Having said that, I think it is so important that we do step out of our comfort zone on a regular basis. We need to be reminded of what it’s like to be slightly uncomfortable, briefly out of our element. It is only then that we can continue to develop as learners. It’s the only way that we can be genuine when we tell our students that risk taking is a critical component of learning. We need to model what we ask of them. It’s not about being terrified, it’s about slight discomfort and the right amount of challenge pushing us just a little more outside our box.

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cc flickr photo shared by gillicious

Thanks to everyone who joined in the first #sd36learn chat! It was great to see so many supporters of the work that we all do, both from within and outside of our district. I’m sure these weekly chats will lead to many more meaningful conversations. Join us for the next one on Sunday May 5th at 8 pm PST!

You can check out our conversations here.

Good leaders inspire leadership in others. That is what George Couros (@gcouros) did for me this past week, for which I am very thankful. We all need a kick in the butt once in awhile (especially if we’re still working on putting ourselves out there)!

Why I Became an Educator

We all have our reasons for becoming educators. Whether it is an inspirational teacher in our own lives, a desire to inspire the world’s future leaders, or a frustration with the school system, any reason that makes us passionate is a good one.

My reasons fall into the third category.

I wouldn’t normally think to share my inspiration to become an educator, but thanks to two wonderful pro-d opportunities with @gcouros today, I am inspired to share my story.

I was always a “good” student. I fit the mould of what everyone thought a good student should be. I listened in class, I (usually) completed homework, and I always had a knack for knowing what would be important in test situations. I found school easy and I also enjoyed it. I wasn’t much of a concern one way or the other.

My siblings, on the other hand, did not fit this mould.

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Morguefile photo shared by kconnors

Teachers thought my brother needed discipline; what he really needed was a challenge. Honestly, he was BORED. There was nothing motivating about completing trivial assignments he already understood. So when he didn’t see the point, he didn’t bother.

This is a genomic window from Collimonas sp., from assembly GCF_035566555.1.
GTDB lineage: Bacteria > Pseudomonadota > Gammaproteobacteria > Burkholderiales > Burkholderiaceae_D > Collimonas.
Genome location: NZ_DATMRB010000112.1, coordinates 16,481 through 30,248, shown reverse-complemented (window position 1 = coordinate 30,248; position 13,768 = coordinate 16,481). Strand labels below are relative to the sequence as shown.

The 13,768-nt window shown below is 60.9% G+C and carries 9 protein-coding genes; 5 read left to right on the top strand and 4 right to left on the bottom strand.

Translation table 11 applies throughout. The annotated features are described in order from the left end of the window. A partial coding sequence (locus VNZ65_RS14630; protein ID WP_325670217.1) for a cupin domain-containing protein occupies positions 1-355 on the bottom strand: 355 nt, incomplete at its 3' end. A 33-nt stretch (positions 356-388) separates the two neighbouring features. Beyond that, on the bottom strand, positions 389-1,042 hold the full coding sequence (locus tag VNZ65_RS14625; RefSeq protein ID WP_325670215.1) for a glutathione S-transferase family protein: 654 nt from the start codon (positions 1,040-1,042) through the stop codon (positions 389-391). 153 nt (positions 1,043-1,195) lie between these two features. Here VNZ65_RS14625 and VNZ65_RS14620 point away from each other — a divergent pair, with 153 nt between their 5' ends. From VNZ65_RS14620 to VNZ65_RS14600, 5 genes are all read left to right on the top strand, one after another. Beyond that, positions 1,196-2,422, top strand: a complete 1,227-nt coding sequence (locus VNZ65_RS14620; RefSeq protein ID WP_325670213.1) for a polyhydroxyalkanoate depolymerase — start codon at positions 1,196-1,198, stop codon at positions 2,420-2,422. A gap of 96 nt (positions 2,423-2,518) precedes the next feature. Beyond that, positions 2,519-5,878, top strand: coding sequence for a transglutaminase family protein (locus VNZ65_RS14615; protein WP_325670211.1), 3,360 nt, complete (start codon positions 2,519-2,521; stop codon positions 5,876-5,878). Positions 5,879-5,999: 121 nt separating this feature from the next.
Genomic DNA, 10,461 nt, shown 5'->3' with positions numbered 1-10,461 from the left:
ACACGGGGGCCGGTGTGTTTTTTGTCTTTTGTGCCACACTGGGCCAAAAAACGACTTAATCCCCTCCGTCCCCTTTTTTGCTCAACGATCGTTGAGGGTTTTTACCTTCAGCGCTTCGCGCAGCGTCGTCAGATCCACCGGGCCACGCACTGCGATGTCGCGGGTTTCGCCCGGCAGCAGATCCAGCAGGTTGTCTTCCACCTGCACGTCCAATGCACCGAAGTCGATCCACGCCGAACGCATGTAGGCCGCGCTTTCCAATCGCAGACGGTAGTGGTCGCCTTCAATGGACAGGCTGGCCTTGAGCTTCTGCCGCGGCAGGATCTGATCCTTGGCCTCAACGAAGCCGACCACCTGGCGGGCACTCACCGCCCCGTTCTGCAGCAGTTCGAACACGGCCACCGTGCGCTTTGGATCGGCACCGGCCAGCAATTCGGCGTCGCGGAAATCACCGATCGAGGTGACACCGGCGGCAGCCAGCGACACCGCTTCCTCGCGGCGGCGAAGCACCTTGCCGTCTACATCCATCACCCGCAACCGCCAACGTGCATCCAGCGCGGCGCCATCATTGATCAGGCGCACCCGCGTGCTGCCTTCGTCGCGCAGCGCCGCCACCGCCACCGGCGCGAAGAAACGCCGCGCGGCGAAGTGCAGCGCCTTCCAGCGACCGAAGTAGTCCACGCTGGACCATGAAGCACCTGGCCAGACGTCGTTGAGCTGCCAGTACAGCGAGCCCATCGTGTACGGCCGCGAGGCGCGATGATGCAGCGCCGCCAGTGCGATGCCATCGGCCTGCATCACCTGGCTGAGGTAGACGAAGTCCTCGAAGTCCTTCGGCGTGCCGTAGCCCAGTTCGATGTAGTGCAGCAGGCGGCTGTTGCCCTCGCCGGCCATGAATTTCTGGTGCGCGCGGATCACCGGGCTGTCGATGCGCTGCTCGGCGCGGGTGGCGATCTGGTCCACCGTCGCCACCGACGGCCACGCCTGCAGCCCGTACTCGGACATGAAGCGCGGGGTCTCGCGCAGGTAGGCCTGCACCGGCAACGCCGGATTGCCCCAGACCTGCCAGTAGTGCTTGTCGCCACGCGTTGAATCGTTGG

My sister suffers from ADHD as well as other mental health issues and has struggled with self-regulation all her life (she is also one of the most caring, sensitive people I know). Labeled early on as a “difficult” student, she was never well supported by the school system. Being 11 years older than her, I have always played a sort of mother role in her life, so it has been difficult to step back and watch the lack of resources and innovative solutions time and time again. She is still struggling to get through the school system today.

I chose a career in education because I was frustrated with the system. I wanted to make a difference in the lives of those who didn’t fit the mould. Music Education was my first real passion in university; I thought music would be the way to connect with all those struggling, misunderstood students. I’ve not yet had the opportunity to teach Music, but I will be forever grateful for the creativity and innovative thinking that I developed over the course of that program. I’m not sure that I would be so willing to take risks if it weren’t for exploring Music Education.

I became an educator so that I can reach those kids that other people can’t or won’t. I make it my mission to touch base with those kids who need me most every single day. I like to think it makes a difference. I hope I will always uphold my mission to engage the unmotivated, inspire the uninspired, and encourage those who have lost hope. I believe that our role as teachers is not so much about teaching as it is about listening, loving, and engaging. It’s about developing relationships with our students and inspiring them to want to be the best they can be. Whether they are struggling or needing a challenge, it’s about helping them discover their strengths and their passions.

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Morguefile photo shared by Scarletina

In some ways, it saddens me that I don’t have a nice little story about an inspirational teacher in my life. It’s not necessarily that those stories don’t exist; they do. But without my frustration with the school system, I likely would not have become a teacher. I likely wouldn’t have the passion for change in education that I do today. For that, I will be forever grateful. As long as kids need an advocate for change, I will always be inspired to be an educator.

Why did you become an educator?